In this activity students will dive into three primary sources: Magna Carta, the English Bill of Rights, and the Bill of Rights from the U.S. Constitution.
We've been delighted to see our Rightfully Hers displays in schools across the country. You can download the posters on our website.
DC metro area educators are invited to attend an open house at the National Archives on September 12.
*UPDATE: Thank you for your interest. All displays have been claimed. But high-resolution Rightfully Hers posters will be made available on our website for free by early March. We’re offering a limited number of free pop-up displays called Rightfully Hers to schools and cultural institutions nationwide. The display contains simple messages exploring the sometimes complex history … Continue reading Free Display to Commemorate the 100th Anniversary of the 19th Amendment
Here are a few resources for teaching and commemorating Constitution Day – or teaching about the Constitution any day!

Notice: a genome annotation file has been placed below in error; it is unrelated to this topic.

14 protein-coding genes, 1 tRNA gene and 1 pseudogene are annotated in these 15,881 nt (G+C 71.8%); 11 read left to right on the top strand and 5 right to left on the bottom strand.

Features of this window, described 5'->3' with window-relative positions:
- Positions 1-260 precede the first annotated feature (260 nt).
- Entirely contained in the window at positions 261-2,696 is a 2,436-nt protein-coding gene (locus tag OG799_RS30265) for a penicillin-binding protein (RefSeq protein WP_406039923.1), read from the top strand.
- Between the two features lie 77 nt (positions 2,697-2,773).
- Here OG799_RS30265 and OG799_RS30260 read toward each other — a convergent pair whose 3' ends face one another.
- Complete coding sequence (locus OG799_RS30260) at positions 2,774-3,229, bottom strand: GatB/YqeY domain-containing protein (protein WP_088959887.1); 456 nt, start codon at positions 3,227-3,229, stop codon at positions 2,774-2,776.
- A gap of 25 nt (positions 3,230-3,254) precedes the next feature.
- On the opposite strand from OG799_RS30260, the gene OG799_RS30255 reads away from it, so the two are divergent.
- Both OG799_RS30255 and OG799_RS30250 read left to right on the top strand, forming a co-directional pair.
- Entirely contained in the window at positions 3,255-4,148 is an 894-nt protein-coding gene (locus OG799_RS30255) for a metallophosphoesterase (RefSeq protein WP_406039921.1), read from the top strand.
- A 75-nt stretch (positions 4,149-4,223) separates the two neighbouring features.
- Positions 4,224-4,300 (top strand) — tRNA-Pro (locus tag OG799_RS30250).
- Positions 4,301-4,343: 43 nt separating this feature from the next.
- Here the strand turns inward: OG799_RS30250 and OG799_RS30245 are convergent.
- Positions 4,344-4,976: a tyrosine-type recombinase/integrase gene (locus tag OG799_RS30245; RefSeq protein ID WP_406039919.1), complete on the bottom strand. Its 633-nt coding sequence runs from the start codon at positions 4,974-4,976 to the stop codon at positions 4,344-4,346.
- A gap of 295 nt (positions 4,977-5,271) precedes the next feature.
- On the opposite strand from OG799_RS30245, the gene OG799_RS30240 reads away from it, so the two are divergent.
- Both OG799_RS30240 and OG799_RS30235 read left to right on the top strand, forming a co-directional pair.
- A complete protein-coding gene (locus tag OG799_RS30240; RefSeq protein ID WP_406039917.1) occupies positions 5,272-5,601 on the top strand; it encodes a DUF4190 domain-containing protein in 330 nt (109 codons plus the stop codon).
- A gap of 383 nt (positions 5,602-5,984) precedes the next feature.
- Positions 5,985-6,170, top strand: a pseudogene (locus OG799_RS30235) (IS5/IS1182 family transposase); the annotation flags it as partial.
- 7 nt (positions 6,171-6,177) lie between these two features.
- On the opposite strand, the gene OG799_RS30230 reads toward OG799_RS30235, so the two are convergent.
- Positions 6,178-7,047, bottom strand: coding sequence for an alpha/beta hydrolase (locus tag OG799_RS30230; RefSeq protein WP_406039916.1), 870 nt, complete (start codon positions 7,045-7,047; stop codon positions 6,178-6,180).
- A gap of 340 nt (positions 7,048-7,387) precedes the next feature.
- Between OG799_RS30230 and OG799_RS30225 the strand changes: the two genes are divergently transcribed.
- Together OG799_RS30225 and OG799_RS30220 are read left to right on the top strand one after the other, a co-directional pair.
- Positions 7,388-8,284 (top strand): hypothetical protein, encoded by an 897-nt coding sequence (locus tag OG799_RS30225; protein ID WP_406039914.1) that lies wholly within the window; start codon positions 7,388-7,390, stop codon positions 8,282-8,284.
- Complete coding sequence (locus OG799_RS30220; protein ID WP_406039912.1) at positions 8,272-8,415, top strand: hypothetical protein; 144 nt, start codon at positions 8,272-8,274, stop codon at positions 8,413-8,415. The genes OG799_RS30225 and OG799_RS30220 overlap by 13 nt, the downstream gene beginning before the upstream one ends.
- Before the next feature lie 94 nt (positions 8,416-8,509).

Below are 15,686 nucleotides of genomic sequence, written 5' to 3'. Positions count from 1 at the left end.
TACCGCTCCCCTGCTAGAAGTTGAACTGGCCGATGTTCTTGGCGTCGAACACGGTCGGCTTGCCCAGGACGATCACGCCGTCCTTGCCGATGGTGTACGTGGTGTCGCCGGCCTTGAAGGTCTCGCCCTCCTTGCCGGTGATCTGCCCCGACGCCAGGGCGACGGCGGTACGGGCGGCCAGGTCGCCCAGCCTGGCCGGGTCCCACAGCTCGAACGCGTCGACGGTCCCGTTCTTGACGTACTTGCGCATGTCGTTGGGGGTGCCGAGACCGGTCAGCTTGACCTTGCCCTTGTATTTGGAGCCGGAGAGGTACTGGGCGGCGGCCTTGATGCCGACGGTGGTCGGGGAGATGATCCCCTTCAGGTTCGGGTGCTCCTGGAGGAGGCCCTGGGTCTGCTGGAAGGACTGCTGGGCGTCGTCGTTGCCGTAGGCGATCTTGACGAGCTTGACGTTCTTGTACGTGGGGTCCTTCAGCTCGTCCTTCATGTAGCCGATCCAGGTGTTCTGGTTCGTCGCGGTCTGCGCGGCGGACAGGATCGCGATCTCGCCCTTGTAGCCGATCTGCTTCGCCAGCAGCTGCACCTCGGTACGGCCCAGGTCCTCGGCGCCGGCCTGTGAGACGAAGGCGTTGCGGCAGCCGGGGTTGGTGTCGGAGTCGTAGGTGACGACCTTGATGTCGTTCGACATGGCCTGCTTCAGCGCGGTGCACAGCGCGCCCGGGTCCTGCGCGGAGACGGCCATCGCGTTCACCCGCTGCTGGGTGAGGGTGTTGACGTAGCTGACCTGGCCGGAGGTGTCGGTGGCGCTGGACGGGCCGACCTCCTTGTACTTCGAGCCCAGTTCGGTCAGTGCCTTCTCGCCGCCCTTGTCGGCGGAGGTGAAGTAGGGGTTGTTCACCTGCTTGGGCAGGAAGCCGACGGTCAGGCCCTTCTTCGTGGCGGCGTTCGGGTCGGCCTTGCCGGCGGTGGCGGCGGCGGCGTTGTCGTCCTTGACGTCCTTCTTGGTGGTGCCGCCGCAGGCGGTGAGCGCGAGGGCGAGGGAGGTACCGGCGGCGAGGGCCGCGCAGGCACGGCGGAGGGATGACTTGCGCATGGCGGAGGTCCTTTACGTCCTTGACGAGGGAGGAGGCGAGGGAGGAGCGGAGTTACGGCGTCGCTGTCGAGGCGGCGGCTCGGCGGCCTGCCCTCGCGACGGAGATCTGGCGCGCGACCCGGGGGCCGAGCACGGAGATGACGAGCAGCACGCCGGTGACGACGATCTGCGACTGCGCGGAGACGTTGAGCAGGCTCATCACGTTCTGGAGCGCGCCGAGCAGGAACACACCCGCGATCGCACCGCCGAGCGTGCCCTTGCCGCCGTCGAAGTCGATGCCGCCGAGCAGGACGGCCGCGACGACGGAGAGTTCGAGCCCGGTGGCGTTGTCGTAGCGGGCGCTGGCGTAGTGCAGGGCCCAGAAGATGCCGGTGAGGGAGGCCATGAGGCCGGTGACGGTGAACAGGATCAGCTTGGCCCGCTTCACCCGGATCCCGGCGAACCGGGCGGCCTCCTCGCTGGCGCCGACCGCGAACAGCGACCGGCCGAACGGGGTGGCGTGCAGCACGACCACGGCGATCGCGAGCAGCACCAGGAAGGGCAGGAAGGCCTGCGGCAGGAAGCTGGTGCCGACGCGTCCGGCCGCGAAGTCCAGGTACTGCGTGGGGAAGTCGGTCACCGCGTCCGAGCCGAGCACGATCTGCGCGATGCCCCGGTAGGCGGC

September 17th is Constitution Day! On September 17, 1787, the delegates to the Constitutional Convention met for the last time to sign the document that they had spent weeks creating: the Constitution of the United States. However, the Constitution is only one of our founding documents. The Declaration of Independence, Constitution, and Bill of Rights … Continue reading New for Constitution Day: Distance Learning for Students and a Professional Development Webinar
U.S. Citizenship and Immigration Services and the National Archives are hosting an adult citizenship education summit on using document learning strategies to teach ESL and civics education.
We're offering brand new free distance learning programs for the K-12 classroom.
Join us for workshops and special events as part of the National Council for the Social Studies Conference in Washington, DC, in December 2016.
Here are a few resources that you can use to talk about the Constitution with your students on Constitution Day or any time.